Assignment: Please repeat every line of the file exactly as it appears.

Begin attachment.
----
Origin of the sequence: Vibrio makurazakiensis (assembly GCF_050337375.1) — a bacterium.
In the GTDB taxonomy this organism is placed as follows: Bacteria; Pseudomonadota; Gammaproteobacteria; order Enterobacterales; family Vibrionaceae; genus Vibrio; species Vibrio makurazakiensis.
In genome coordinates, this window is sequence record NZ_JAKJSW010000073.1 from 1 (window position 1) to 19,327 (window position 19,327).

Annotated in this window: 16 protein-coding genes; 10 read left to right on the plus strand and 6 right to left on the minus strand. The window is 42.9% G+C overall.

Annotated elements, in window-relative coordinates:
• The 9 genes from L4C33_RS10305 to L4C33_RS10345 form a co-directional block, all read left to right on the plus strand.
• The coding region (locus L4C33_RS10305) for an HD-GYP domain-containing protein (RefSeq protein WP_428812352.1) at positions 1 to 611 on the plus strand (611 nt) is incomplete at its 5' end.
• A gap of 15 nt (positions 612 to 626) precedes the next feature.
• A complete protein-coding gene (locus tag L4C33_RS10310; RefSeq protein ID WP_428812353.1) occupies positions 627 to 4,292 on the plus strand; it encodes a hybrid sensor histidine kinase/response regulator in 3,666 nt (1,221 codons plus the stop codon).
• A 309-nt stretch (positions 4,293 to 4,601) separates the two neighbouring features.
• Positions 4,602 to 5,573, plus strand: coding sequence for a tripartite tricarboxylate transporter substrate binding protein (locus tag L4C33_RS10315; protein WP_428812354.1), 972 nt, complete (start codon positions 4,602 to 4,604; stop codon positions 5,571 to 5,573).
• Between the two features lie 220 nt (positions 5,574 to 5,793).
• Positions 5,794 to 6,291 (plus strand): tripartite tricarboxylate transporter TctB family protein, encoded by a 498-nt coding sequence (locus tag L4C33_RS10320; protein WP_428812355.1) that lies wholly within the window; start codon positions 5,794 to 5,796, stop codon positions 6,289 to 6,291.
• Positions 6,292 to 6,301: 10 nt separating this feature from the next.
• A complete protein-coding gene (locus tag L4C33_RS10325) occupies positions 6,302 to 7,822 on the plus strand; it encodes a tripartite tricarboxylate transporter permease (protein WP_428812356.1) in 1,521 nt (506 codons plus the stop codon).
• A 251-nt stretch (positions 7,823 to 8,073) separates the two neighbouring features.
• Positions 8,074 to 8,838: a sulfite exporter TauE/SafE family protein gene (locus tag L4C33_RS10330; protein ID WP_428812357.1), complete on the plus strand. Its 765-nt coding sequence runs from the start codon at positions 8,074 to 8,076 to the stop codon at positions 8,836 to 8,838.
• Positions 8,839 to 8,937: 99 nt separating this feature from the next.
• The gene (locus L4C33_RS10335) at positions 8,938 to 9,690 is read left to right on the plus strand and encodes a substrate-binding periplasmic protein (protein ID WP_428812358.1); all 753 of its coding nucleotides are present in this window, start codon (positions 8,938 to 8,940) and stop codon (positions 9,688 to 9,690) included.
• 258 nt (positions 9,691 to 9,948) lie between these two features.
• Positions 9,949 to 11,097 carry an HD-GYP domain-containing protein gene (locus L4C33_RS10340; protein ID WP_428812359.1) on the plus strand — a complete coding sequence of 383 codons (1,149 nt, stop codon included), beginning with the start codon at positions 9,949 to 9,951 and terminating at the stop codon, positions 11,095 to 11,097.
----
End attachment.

Origin of the sequence: Vibrio makurazakiensis (assembly GCF_050337375.1) — a bacterium.
In the GTDB taxonomy this organism is placed as follows: Bacteria; Pseudomonadota; Gammaproteobacteria; order Enterobacterales; family Vibrionaceae; genus Vibrio; species Vibrio makurazakiensis.
In genome coordinates, this window is sequence record NZ_JAKJSW010000073.1 from 1 (window position 1) to 19,327 (window position 19,327).

Annotated in this window: 16 protein-coding genes; 10 read left to right on the plus strand and 6 right to left on the minus strand. The window is 42.9% G+C overall.

Annotated elements, in window-relative coordinates:
• The 9 genes from L4C33_RS10305 to L4C33_RS10345 form a co-directional block, all read left to right on the plus strand.
• The coding region (locus L4C33_RS10305) for an HD-GYP domain-containing protein (RefSeq protein WP_428812352.1) at positions 1 to 611 on the plus strand (611 nt) is incomplete at its 5' end.
• A gap of 15 nt (positions 612 to 626) precedes the next feature.
• A complete protein-coding gene (locus tag L4C33_RS10310; RefSeq protein ID WP_428812353.1) occupies positions 627 to 4,292 on the plus strand; it encodes a hybrid sensor histidine kinase/response regulator in 3,666 nt (1,221 codons plus the stop codon).
• A 309-nt stretch (positions 4,293 to 4,601) separates the two neighbouring features.
• Positions 4,602 to 5,573, plus strand: coding sequence for a tripartite tricarboxylate transporter substrate binding protein (locus tag L4C33_RS10315; protein WP_428812354.1), 972 nt, complete (start codon positions 4,602 to 4,604; stop codon positions 5,571 to 5,573).
• Between the two features lie 220 nt (positions 5,574 to 5,793).
• Positions 5,794 to 6,291 (plus strand): tripartite tricarboxylate transporter TctB family protein, encoded by a 498-nt coding sequence (locus tag L4C33_RS10320; protein WP_428812355.1) that lies wholly within the window; start codon positions 5,794 to 5,796, stop codon positions 6,289 to 6,291.
• Positions 6,292 to 6,301: 10 nt separating this feature from the next.
• A complete protein-coding gene (locus tag L4C33_RS10325) occupies positions 6,302 to 7,822 on the plus strand; it encodes a tripartite tricarboxylate transporter permease (protein WP_428812356.1) in 1,521 nt (506 codons plus the stop codon).
• A 251-nt stretch (positions 7,823 to 8,073) separates the two neighbouring features.
• Positions 8,074 to 8,838: a sulfite exporter TauE/SafE family protein gene (locus tag L4C33_RS10330; protein ID WP_428812357.1), complete on the plus strand. Its 765-nt coding sequence runs from the start codon at positions 8,074 to 8,076 to the stop codon at positions 8,836 to 8,838.
• Positions 8,839 to 8,937: 99 nt separating this feature from the next.
• The gene (locus L4C33_RS10335) at positions 8,938 to 9,690 is read left to right on the plus strand and encodes a substrate-binding periplasmic protein (protein ID WP_428812358.1); all 753 of its coding nucleotides are present in this window, start codon (positions 8,938 to 8,940) and stop codon (positions 9,688 to 9,690) included.
• 258 nt (positions 9,691 to 9,948) lie between these two features.
• Positions 9,949 to 11,097 carry an HD-GYP domain-containing protein gene (locus L4C33_RS10340; protein ID WP_428812359.1) on the plus strand — a complete coding sequence of 383 codons (1,149 nt, stop codon included), beginning with the start codon at positions 9,949 to 9,951 and terminating at the stop codon, positions 11,095 to 11,097.